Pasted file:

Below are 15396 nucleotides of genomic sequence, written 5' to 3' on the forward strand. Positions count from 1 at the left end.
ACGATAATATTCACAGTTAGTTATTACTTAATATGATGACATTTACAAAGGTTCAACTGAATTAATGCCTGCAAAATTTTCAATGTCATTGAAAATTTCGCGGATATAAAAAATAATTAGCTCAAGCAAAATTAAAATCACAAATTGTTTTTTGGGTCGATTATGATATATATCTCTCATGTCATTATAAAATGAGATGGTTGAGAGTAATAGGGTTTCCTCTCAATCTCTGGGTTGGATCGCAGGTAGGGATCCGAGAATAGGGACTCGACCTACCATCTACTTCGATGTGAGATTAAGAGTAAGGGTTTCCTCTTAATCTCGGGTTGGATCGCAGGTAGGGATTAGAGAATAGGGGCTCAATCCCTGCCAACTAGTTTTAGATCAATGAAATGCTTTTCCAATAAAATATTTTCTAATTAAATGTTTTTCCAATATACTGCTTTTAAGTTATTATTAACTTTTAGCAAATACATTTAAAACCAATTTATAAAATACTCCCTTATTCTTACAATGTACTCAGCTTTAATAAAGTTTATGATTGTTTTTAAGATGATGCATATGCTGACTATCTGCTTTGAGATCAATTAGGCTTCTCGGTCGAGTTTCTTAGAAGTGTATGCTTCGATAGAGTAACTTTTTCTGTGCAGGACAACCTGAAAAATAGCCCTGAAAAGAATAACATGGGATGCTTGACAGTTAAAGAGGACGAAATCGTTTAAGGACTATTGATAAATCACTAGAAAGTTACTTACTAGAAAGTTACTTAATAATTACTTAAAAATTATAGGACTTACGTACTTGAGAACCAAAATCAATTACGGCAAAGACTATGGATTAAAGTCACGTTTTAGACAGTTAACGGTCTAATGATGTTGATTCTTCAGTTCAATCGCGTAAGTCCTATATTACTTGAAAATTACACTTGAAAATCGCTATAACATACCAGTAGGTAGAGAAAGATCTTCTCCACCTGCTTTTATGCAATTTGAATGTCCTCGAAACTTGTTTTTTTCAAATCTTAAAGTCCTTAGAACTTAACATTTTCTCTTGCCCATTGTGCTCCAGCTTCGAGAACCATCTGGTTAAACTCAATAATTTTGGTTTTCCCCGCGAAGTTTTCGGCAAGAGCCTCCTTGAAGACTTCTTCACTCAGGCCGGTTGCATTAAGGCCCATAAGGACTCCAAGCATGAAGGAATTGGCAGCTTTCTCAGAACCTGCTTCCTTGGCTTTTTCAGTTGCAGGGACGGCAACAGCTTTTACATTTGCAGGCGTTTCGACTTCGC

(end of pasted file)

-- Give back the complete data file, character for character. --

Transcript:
Below are 15396 nucleotides of genomic sequence, written 5' to 3' on the forward strand. Positions count from 1 at the left end.
ACGATAATATTCACAGTTAGTTATTACTTAATATGATGACATTTACAAAGGTTCAACTGAATTAATGCCTGCAAAATTTTCAATGTCATTGAAAATTTCGCGGATATAAAAAATAATTAGCTCAAGCAAAATTAAAATCACAAATTGTTTTTTGGGTCGATTATGATATATATCTCTCATGTCATTATAAAATGAGATGGTTGAGAGTAATAGGGTTTCCTCTCAATCTCTGGGTTGGATCGCAGGTAGGGATCCGAGAATAGGGACTCGACCTACCATCTACTTCGATGTGAGATTAAGAGTAAGGGTTTCCTCTTAATCTCGGGTTGGATCGCAGGTAGGGATTAGAGAATAGGGGCTCAATCCCTGCCAACTAGTTTTAGATCAATGAAATGCTTTTCCAATAAAATATTTTCTAATTAAATGTTTTTCCAATATACTGCTTTTAAGTTATTATTAACTTTTAGCAAATACATTTAAAACCAATTTATAAAATACTCCCTTATTCTTACAATGTACTCAGCTTTAATAAAGTTTATGATTGTTTTTAAGATGATGCATATGCTGACTATCTGCTTTGAGATCAATTAGGCTTCTCGGTCGAGTTTCTTAGAAGTGTATGCTTCGATAGAGTAACTTTTTCTGTGCAGGACAACCTGAAAAATAGCCCTGAAAAGAATAACATGGGATGCTTGACAGTTAAAGAGGACGAAATCGTTTAAGGACTATTGATAAATCACTAGAAAGTTACTTACTAGAAAGTTACTTAATAATTACTTAAAAATTATAGGACTTACGTACTTGAGAACCAAAATCAATTACGGCAAAGACTATGGATTAAAGTCACGTTTTAGACAGTTAACGGTCTAATGATGTTGATTCTTCAGTTCAATCGCGTAAGTCCTATATTACTTGAAAATTACACTTGAAAATCGCTATAACATACCAGTAGGTAGAGAAAGATCTTCTCCACCTGCTTTTATGCAATTTGAATGTCCTCGAAACTTGTTTTTTTCAAATCTTAAAGTCCTTAGAACTTAACATTTTCTCTTGCCCATTGTGCTCCAGCTTCGAGAACCATCTGGTTAAACTCAATAATTTTGGTTTTCCCCGCGAAGTTTTCGGCAAGAGCCTCCTTGAAGACTTCTTCACTCAGGCCGGTTGCATTAAGGCCCATAAGGACTCCAAGCATGAAGGAATTGGCAGCTTTCTCAGAACCTGCTTCCTTGGCTTTTTCAGTTGCAGGGACGGCAACAGCTTTTACATTTGCAGGCGTTTCGACTTCGC